Buffalo Bills: New coach, new GM, new 3-4 defensive scheme, no space-eating DT on the roster, three unproven QBs in midst of underwhelming preseasons, no noted pass rushers and a tough, tough schedule. … Need any more reasons? The Bills could very well be the worst team in the NFL this season.

Tampa Bay Buccaneers: Of the 80 men in Bucs camp this summer, just three — cornerback Ronde Barber, defensive lineman Stylez White and guard Keydrick Vincent — are over the age of 30. Tampa also features a second-year starting QB, two rookie wide receivers and two rookie defensive linemen — all expected to play big roles this year. In 2013? They can very well be Super Bowl champs. In 2010? They’re headed toward another top five draft pick. Warren Sapp told me Tuesday there’s no reason the Bucs — in that sturdy Tampa 2 — can’t win eight games. I think they’re looking at four or five victories. But don’t kid yourself — you’ll have to earn every yard against these kids.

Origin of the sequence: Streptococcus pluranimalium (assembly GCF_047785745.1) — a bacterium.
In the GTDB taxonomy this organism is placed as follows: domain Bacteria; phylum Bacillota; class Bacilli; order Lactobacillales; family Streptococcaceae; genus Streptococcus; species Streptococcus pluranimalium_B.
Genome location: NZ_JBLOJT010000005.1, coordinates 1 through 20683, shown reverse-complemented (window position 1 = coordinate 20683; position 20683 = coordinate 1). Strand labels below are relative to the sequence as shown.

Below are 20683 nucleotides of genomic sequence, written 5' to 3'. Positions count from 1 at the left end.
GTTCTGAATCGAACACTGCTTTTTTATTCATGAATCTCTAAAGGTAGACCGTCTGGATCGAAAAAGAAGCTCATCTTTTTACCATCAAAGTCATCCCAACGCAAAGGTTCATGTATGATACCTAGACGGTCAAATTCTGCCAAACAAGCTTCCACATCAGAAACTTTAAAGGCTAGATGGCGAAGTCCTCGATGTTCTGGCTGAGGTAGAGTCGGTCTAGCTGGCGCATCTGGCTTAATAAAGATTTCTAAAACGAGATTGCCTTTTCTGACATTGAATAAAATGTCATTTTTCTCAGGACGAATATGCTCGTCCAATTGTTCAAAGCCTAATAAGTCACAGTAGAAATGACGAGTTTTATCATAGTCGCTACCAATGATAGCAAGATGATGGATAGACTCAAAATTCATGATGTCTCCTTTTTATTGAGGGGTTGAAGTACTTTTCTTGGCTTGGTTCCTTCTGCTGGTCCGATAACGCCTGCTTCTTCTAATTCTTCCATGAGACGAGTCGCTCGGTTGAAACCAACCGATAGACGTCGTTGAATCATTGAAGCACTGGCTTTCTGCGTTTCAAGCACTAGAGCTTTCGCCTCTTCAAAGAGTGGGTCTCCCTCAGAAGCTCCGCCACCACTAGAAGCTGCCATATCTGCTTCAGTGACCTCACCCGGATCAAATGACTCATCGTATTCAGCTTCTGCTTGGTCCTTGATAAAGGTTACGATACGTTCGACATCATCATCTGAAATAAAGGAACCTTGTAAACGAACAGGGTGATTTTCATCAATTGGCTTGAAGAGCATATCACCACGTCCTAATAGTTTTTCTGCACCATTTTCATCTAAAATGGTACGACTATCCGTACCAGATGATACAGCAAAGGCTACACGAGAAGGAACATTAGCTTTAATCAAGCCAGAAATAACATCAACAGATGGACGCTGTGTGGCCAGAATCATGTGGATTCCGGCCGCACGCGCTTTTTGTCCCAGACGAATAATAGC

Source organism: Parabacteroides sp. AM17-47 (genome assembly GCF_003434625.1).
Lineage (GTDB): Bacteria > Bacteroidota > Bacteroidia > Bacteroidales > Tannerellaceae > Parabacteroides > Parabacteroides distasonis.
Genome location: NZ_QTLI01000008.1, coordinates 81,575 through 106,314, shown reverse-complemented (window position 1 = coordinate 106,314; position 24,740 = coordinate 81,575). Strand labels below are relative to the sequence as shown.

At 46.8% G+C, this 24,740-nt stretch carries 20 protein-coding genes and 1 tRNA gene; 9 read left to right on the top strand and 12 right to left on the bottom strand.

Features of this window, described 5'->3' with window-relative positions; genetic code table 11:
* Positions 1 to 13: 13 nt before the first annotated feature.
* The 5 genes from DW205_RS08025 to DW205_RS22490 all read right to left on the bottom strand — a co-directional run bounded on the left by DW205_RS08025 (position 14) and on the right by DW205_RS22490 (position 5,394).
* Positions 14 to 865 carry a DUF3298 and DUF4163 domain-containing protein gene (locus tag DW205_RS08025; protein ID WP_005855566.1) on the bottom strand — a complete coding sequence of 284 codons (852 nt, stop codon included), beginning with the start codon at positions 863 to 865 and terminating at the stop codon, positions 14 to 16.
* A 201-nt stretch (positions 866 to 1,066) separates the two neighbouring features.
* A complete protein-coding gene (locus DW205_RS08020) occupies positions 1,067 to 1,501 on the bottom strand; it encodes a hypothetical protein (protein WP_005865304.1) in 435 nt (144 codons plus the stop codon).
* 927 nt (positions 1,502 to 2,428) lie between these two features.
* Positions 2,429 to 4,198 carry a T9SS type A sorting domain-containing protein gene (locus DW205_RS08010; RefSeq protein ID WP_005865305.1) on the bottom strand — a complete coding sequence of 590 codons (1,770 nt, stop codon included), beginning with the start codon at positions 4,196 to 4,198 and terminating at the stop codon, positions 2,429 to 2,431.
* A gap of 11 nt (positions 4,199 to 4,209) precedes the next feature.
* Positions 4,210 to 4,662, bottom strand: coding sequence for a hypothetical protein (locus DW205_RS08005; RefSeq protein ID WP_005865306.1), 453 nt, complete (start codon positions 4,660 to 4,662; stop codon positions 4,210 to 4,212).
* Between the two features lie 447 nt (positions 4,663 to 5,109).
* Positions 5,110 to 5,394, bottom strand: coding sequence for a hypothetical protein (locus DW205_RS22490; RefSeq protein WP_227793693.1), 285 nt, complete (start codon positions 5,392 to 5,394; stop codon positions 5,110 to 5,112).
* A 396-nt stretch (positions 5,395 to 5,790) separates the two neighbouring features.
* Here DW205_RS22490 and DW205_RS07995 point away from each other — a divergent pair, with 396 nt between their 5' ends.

St. Louis Rams: The Rams are a combined 6-42 over the past three NFL seasons. Though they have some promising young players on offense and a few bright spots on defense, their receiving corps, defensive line and secondary are still among the worst in the league. Poor Steven Jackson. The guy is coming off back surgery and still has to carry an entire NFL team on his shoulders.

Seattle Seahawks: Though the Pacific Northwest seems to be brimming with optimism over the start of the Pete Carroll Era (P.C.E.), there’s going to be some growing pains up in Seattle this season. The defensive front seven has serious holes, the prized rookie left tackle is already injured and there’s a rookie (Earl Thomas) and 16-year veteran (Lawyer Milloy) starting at safety. Year One of the P.C.E. will not be an easy one.


Carolina Panthers: The '09 Panthers were the first team in NFL history to feature two different 1,100-plus-yard rushers. Unfortunately, that was all they had. 2010 should be a transition year, featuring new play at quarterback and question marks at defensive end, linebacker and No. 2 wideout. They'll be competitive, but won't be above .500.

Kansas City Chiefs: The additions of offensive coordinator Charlie Weis, Thomas Jones and rookie Dexter McCluster make the 2010 Chiefs offense a lot more exciting than the 2009 version. While Eric Berry should make an immediate impact on the defense, the unit’s still not ready to compete with the NFL’s big boys. I’m also still not sold on Todd Haley as an NFL head coach.